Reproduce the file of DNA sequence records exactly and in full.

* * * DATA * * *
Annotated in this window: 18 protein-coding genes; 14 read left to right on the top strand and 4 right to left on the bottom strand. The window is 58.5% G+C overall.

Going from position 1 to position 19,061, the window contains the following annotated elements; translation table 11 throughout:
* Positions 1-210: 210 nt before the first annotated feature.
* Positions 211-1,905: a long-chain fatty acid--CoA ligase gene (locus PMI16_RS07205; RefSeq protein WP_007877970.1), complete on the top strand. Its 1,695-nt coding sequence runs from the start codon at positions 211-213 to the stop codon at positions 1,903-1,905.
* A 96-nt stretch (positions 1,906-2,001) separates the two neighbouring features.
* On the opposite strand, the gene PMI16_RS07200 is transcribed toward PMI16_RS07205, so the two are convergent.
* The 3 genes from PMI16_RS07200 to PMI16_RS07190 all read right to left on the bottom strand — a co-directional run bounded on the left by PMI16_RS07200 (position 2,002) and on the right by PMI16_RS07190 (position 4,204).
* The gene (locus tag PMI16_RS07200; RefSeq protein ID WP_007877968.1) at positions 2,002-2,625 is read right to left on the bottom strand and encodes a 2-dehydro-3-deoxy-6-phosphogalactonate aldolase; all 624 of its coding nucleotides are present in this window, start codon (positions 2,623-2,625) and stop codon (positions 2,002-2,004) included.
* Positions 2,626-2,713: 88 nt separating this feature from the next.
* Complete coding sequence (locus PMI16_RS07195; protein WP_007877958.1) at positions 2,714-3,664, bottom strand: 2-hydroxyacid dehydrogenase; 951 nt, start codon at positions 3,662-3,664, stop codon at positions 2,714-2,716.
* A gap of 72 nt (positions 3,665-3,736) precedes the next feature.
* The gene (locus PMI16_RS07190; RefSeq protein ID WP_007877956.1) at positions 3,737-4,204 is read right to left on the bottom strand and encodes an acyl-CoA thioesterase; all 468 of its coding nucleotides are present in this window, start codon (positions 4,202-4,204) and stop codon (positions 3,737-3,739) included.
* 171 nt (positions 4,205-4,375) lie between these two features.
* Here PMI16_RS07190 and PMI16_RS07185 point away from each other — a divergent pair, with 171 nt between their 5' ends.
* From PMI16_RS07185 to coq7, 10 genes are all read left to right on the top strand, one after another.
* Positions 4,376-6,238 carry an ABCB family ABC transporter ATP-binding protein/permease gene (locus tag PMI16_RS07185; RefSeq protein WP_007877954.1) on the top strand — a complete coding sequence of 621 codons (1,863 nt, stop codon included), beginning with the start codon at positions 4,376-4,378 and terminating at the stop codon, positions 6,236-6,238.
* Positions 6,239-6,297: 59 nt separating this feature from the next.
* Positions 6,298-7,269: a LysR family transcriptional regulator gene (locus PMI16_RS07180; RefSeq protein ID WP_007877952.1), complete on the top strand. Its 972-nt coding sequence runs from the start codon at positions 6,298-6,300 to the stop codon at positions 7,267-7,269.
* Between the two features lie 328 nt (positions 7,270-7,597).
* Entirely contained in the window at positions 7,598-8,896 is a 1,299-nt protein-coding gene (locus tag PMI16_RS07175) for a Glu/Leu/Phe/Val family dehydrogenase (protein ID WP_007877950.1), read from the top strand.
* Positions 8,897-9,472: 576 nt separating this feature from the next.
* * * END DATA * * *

Annotated in this window: 18 protein-coding genes; 14 read left to right on the top strand and 4 right to left on the bottom strand. The window is 58.5% G+C overall.

Going from position 1 to position 19,061, the window contains the following annotated elements; translation table 11 throughout:
* Positions 1-210: 210 nt before the first annotated feature.
* Positions 211-1,905: a long-chain fatty acid--CoA ligase gene (locus PMI16_RS07205; RefSeq protein WP_007877970.1), complete on the top strand. Its 1,695-nt coding sequence runs from the start codon at positions 211-213 to the stop codon at positions 1,903-1,905.
* A 96-nt stretch (positions 1,906-2,001) separates the two neighbouring features.
* On the opposite strand, the gene PMI16_RS07200 is transcribed toward PMI16_RS07205, so the two are convergent.
* The 3 genes from PMI16_RS07200 to PMI16_RS07190 all read right to left on the bottom strand — a co-directional run bounded on the left by PMI16_RS07200 (position 2,002) and on the right by PMI16_RS07190 (position 4,204).
* The gene (locus tag PMI16_RS07200; RefSeq protein ID WP_007877968.1) at positions 2,002-2,625 is read right to left on the bottom strand and encodes a 2-dehydro-3-deoxy-6-phosphogalactonate aldolase; all 624 of its coding nucleotides are present in this window, start codon (positions 2,623-2,625) and stop codon (positions 2,002-2,004) included.
* Positions 2,626-2,713: 88 nt separating this feature from the next.
* Complete coding sequence (locus PMI16_RS07195; protein WP_007877958.1) at positions 2,714-3,664, bottom strand: 2-hydroxyacid dehydrogenase; 951 nt, start codon at positions 3,662-3,664, stop codon at positions 2,714-2,716.
* A gap of 72 nt (positions 3,665-3,736) precedes the next feature.
* The gene (locus PMI16_RS07190; RefSeq protein ID WP_007877956.1) at positions 3,737-4,204 is read right to left on the bottom strand and encodes an acyl-CoA thioesterase; all 468 of its coding nucleotides are present in this window, start codon (positions 4,202-4,204) and stop codon (positions 3,737-3,739) included.
* 171 nt (positions 4,205-4,375) lie between these two features.
* Here PMI16_RS07190 and PMI16_RS07185 point away from each other — a divergent pair, with 171 nt between their 5' ends.
* From PMI16_RS07185 to coq7, 10 genes are all read left to right on the top strand, one after another.
* Positions 4,376-6,238 carry an ABCB family ABC transporter ATP-binding protein/permease gene (locus tag PMI16_RS07185; RefSeq protein WP_007877954.1) on the top strand — a complete coding sequence of 621 codons (1,863 nt, stop codon included), beginning with the start codon at positions 4,376-4,378 and terminating at the stop codon, positions 6,236-6,238.
* Positions 6,239-6,297: 59 nt separating this feature from the next.
* Positions 6,298-7,269: a LysR family transcriptional regulator gene (locus PMI16_RS07180; RefSeq protein ID WP_007877952.1), complete on the top strand. Its 972-nt coding sequence runs from the start codon at positions 6,298-6,300 to the stop codon at positions 7,267-7,269.
* Between the two features lie 328 nt (positions 7,270-7,597).
* Entirely contained in the window at positions 7,598-8,896 is a 1,299-nt protein-coding gene (locus tag PMI16_RS07175) for a Glu/Leu/Phe/Val family dehydrogenase (protein ID WP_007877950.1), read from the top strand.
* Positions 8,897-9,472: 576 nt separating this feature from the next.